How many states are there in Australia? How many territories are there? Here’s everything you need to know!

Australia, the world’s sixth-largest country and smallest continent, is a federation of six states, three internal territories and seven external territories. Although Australia is best known for its unique flora and fauna, its vast Outback deserts and its long, sandy coastline, Australia’s geopolitical makeup is equally as fascinating to explore.

While you might be familiar with major cities like Sydney, Melbourne and Brisbane, there’s often confusion about the exact number of states and territories that make up the nation. The distinction between states and territories might seem trivial, but it plays a critical role in the governance and administrative functions of the country.

Each of the states and territories within, and outside of, Australia, has a fascinating history to uncover too, with tens of thousands of years of indigenous culture colliding with Western European colonisation and the political structures they brought with them.

If you’re planning a trip to Australia, then keep reading, as I delve into the intricate details of Australia’s political divisions, exploring the number of states and examining how they differ from the territories, to provide a comprehensive understanding of Australia’s federal system for the geopolitical-loving traveller.

How many states are there in Australia?

Australia is divided into six states, two major mainland territories and one minor internal territory. This division helps in governing the nation and managing its wide-ranging geographic and climatic variations. The states, each of which has its own government and the power to legislate on a wide range of subjects, are:

  • New South Wales
  • Queensland
  • South Australia
  • Tasmania
  • Victoria
  • Western Australia

The two major territories are:

  • Australian Capital Territory (ACT)
  • Northern Territory (NT).

The one minor internal territory is Jervis Bay Territory (JBT), a small territory within New South Wales which is intended to give landlocked Canberra, the capital, access to the Pacific Ocean.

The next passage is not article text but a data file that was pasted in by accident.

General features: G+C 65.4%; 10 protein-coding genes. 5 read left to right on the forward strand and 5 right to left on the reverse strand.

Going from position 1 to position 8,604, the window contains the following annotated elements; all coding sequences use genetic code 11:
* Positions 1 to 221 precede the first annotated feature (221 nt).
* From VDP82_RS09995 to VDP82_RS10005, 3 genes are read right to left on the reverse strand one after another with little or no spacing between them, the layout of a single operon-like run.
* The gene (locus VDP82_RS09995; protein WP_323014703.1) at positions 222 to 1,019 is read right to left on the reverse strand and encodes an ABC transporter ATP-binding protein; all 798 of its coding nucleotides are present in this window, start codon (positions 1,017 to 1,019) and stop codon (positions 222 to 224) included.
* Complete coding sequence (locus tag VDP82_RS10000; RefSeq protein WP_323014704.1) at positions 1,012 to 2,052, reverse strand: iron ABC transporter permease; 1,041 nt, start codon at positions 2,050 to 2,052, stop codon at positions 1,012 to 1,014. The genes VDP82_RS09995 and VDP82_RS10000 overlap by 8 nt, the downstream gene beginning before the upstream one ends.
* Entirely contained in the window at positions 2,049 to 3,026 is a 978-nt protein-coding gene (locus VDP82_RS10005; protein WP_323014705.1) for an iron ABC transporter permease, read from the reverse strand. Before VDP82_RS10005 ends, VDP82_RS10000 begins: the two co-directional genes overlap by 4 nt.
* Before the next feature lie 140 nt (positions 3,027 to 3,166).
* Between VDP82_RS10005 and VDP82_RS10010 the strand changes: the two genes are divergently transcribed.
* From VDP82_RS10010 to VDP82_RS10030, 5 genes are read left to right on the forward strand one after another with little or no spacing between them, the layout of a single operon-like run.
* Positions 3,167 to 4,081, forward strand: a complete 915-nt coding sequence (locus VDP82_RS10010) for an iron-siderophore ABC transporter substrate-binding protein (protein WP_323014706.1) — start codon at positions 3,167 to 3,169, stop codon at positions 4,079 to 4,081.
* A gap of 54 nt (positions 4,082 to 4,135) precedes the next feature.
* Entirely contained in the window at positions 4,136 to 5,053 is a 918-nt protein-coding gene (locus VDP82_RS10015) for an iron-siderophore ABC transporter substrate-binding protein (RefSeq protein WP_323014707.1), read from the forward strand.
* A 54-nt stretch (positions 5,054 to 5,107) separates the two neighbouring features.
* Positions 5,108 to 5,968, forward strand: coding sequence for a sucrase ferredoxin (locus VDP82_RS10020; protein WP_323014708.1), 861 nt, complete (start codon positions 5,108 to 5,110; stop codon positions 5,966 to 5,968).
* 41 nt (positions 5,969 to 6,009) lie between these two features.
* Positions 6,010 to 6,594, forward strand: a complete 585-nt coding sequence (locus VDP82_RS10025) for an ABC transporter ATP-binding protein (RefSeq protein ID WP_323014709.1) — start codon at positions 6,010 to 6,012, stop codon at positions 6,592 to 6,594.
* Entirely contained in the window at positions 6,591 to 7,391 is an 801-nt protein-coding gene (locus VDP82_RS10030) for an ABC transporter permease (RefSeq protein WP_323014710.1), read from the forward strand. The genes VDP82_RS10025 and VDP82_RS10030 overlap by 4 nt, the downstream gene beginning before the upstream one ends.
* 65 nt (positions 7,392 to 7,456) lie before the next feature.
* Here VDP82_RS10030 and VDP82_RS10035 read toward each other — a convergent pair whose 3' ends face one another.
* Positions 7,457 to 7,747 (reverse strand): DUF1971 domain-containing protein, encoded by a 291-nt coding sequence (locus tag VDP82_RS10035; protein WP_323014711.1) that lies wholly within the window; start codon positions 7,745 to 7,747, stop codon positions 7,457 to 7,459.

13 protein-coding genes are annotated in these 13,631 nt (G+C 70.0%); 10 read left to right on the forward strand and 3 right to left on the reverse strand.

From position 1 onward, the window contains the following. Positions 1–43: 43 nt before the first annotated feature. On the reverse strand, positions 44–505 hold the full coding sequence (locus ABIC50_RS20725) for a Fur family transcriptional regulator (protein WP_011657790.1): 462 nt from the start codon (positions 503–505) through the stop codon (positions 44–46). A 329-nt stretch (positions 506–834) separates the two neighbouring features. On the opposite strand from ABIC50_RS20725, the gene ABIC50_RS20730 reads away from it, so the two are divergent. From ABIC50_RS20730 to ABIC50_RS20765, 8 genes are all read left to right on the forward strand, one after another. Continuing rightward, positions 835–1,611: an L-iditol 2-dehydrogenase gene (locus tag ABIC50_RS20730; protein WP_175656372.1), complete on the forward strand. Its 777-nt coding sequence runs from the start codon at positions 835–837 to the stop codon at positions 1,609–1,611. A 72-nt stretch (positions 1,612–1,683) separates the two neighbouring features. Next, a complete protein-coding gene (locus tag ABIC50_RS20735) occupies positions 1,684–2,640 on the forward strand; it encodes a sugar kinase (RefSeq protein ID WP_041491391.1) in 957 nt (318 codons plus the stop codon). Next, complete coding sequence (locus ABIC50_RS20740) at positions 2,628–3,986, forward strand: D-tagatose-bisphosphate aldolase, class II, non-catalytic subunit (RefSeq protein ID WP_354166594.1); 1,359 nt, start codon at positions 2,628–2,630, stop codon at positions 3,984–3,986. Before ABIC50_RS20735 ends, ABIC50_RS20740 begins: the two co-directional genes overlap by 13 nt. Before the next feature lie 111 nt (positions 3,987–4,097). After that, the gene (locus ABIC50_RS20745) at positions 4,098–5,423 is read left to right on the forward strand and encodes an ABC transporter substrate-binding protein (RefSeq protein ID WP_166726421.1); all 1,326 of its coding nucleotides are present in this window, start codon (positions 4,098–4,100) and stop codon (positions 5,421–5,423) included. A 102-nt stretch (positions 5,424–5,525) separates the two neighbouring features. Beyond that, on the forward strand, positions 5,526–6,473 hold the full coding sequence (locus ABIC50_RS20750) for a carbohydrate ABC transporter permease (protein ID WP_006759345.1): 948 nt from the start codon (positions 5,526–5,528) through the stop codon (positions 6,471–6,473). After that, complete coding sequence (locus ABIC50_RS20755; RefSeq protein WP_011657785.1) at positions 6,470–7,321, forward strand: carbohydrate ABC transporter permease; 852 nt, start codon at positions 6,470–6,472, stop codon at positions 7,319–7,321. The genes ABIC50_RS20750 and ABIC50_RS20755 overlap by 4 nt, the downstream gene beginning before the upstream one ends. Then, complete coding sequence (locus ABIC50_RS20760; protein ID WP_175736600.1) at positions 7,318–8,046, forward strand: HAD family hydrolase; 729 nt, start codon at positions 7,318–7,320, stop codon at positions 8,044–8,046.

In addition to its mainland territories, Australia has seven external, or overseas territories. These territories are subject to Australian laws and are administered by the Australian government, but their governance structures can vary. Some, like Christmas Island and the Cocos (Keeling) Islands, have local governing councils, while others are directly administered by the Australian government.

These external territories are:

  • Ashmore and Cartier Islands
  • Christmas Island
  • Cocos (Keeling) Islands
  • Coral Sea Islands
  • Heard Island and MacDonald Islands
  • Norfolk Island
  • Australian Antarctic Territory

I’ll explore each of these states and territories, including their history and the best places to visit, in more detail below!

Map of Australian states and territories, Credit: Wikipedia.

Read more: 46 Best Places to Visit in Western Australia

Facts about Australia 

To better understand Australia before you travel, here are a few important facts providing an overview of the country’s geographical characteristics, governance structure, cultural richness, economic strength and other distinctive attributes.

Key facts about Australia:

  • Size: Australia is the sixth-largest country in the world, covering an area of approximately 7.7 million square kilometres (2.97 million square miles).
  • Population: Australia’s estimated population is around 26 million people, according to the Australian Bureau of Statistics.
  • Capital City: The capital city of Australia is Canberra, located in the Australian Capital Territory.
  • Form of Government: Australia is a federal parliamentary constitutional monarchy. The federal structure consists of the Commonwealth (or federal government) and the states and territories. The British monarch is the constitutional head of state, represented in Australia by the Governor-General.
  • Economy: Australia has a highly developed mixed economy and is one of the wealthiest in the world. It’s rich in natural resources, with significant industries in mining, agriculture, and services.
  • Climate: The country’s climate varies widely, ranging from tropical in the north to temperate in the south. Australia’s interior is largely arid and desert-like.
  • Official Language: English is the official language of Australia.
  • Indigenous Peoples: Australia is home to one of the world’s oldest continuous cultures, with Indigenous Australians having lived on the continent for over 65,000 years.
  • World Heritage Sites: Australia has a number of UNESCO World Heritage Sites, including the Great Barrier Reef, Sydney Opera House and several areas of significant cultural importance to Indigenous peoples.
  • Biodiversity: The country is renowned for its unique wildlife and diverse ecosystems. Iconic animals such as kangaroos, koalas and platypus are native to Australia.
Flag of Australia